Watch: ‘Wuthering Heights’ Returns To The Big Screen With Some Major Changes

Who Is Heathcliff?
Another Literary Classic Reimagined

We’ve all heard plenty about the Anna Karenina adaptation, which recently premiered at the Toronto International Film Festival. But another major adaptation is coming our way and I am extremely interested in this new film. Wuthering Heights brings us another adaptation (there have been many) of the classic novel by Emily Brontë and the Oscar-winning director (Andrea Arnold, who directed Fish Tank) has made some fascinating decisions with the story. Peep the beautiful first trailer above; the casting choice for Heathcliff will surely make waves.

Vulture also has an exclusive new trailer with a bit more dialogue– checkie out here.

Wuthering Heights premiered during the Toronto Film Festival in 2011 (thanks Nicole!) but will be released in New York on October 5.

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  1. Lulu

    Oh my gosh! It’s Kaya! I’ve missed seeing her since skins. yay, Ill definitely be checking this out.

  2. Lo

    I’m curious why you say Heathcliff’s casting would make waves? In the book he is found on the streets of London, alluding to gypsies, and he is often described as dark. It’s nice to see casting to reflect that! (If it is his ethnicity that you are referring to.)

    • Nicole

      I don’t think Shannon is off the mark in suggesting that casting black actors in the Heathcliff roles might be considered controversial. That was certainly the case with some of the choices for the first Hunger Game film. You’d hope that people who’ve read WH would be more critical thinkers but a lot of those people probably view it as simply a love story.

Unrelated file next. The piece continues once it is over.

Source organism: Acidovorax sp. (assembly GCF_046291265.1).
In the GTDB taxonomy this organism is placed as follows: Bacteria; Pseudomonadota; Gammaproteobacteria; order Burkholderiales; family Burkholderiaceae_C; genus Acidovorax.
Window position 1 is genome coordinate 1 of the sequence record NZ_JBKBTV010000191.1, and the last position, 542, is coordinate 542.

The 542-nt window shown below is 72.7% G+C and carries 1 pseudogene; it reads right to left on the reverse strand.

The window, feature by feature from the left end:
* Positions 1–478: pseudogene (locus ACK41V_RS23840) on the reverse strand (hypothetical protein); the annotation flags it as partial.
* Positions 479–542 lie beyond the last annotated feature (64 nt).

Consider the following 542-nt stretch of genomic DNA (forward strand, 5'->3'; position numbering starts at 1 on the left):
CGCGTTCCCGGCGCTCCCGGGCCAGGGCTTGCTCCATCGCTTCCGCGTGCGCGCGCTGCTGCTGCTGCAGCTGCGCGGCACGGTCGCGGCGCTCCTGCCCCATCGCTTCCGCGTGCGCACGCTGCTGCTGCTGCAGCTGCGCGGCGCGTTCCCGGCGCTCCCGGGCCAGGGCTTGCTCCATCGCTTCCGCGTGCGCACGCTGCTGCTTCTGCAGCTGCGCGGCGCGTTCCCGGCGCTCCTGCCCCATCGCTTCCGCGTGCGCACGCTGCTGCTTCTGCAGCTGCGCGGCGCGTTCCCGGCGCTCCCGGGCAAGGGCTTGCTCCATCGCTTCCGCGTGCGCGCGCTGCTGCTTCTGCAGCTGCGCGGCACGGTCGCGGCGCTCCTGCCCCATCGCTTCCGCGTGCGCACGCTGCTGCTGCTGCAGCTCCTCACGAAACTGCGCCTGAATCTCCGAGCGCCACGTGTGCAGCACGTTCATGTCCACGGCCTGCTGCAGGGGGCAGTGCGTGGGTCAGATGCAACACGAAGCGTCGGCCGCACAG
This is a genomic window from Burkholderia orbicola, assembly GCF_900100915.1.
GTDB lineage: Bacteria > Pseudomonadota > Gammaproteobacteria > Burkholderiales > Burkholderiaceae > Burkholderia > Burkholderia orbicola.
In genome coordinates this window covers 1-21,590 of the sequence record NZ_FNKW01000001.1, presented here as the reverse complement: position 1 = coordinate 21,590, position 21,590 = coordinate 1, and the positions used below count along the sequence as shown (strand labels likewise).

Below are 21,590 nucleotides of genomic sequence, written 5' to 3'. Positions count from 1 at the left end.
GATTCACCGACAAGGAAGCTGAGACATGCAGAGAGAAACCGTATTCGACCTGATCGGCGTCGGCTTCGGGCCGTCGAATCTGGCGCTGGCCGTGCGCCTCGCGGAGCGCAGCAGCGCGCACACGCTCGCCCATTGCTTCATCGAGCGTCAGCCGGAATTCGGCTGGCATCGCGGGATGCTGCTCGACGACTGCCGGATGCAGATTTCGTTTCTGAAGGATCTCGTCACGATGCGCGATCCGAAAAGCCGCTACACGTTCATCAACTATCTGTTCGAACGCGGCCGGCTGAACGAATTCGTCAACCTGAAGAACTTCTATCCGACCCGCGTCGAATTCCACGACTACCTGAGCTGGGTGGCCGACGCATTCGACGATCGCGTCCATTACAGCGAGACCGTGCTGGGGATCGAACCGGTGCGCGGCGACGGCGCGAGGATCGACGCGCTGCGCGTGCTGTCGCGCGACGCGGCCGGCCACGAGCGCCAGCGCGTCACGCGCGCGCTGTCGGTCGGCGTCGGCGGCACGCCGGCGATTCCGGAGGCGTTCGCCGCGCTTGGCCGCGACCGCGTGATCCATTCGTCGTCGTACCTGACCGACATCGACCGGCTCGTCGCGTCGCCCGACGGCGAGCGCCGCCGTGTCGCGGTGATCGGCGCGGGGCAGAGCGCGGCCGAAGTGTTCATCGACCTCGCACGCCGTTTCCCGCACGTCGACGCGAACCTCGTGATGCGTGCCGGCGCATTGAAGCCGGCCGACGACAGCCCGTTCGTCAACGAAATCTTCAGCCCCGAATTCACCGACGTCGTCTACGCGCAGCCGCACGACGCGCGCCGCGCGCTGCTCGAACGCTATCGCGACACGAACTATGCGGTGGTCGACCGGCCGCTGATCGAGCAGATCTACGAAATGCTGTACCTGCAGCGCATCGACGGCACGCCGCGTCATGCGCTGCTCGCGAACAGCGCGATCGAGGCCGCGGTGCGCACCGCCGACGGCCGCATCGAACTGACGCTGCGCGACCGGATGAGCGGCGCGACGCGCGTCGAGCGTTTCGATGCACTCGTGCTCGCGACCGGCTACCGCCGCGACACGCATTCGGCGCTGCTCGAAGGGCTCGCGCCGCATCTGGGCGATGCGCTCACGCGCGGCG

Slight correction to the post: this adaptation actually screened at TIFF in 2011 which is when I saw it and I absolutely loved it. I thought it was very sparse and visceral which seemed a lot truer to the intent of the novel.

    • Nicole, thanks for weighing in here. I thought of the Hunger Games as well and the interesting thing is that those characters in the book were clearly (IMO) black, and people were still furious! This is because, as I wrote to Lo, people are attached to a work of literature and to the way THEY experienced it. So when that experience is tampered with (and, sadly, when race is involved) the reactions can be more powerful.

      People (including myself) were recently in an uproar over Zoe Saldana (a woman of color) playing Nina Simone (a darker woman of color) and much of it had to do with race or ethnicity and skin color. Now I don’t think such a reaction will be had to this adaptation but I think it’s certainly a noteworthy casting choice– one about which I’m very excited!

      I’ll note that the film screened in 2011, thank you Nicole :)

    • Lo, I am referring to his ethnicity and I’m completely excited about the fact that a young man who is black and British was cast as Heathcliff. I don’t think the casting choice will cause controversy, but I do think it will be an issue that is brought up– hopefully in a positive light, but that may not always be the case. We always see this when a work of literature is adapted– many people do not want to see changes in the movie or they do not want to see things as they HAD NOT imagined them to be. But as I said in the post, I’m excited about this piece. And I’m interested in seeing what kind of dialogue it bring about. Thanks for commenting, Lo.

    • Lo

      I see where you are coming from and I think the comparison to Rue in the Hunger Games is a good one. Well, if people are outraged at this casting, English profs of the world will surely set things straight!

    • Ella

      Nicole I was totally thinking of the uproar over the casting of Rue. Apparently unless the book says black, the character should be white. People said her death wasn’t as sad because she wasn’t what they expected or wanted her to be. Now I thinking the Wuthering Heights crowd is a tad more sophisticated than the Hunger Games crowd.
      Also, did anyone notice the older Catherine played Effie from Skins?

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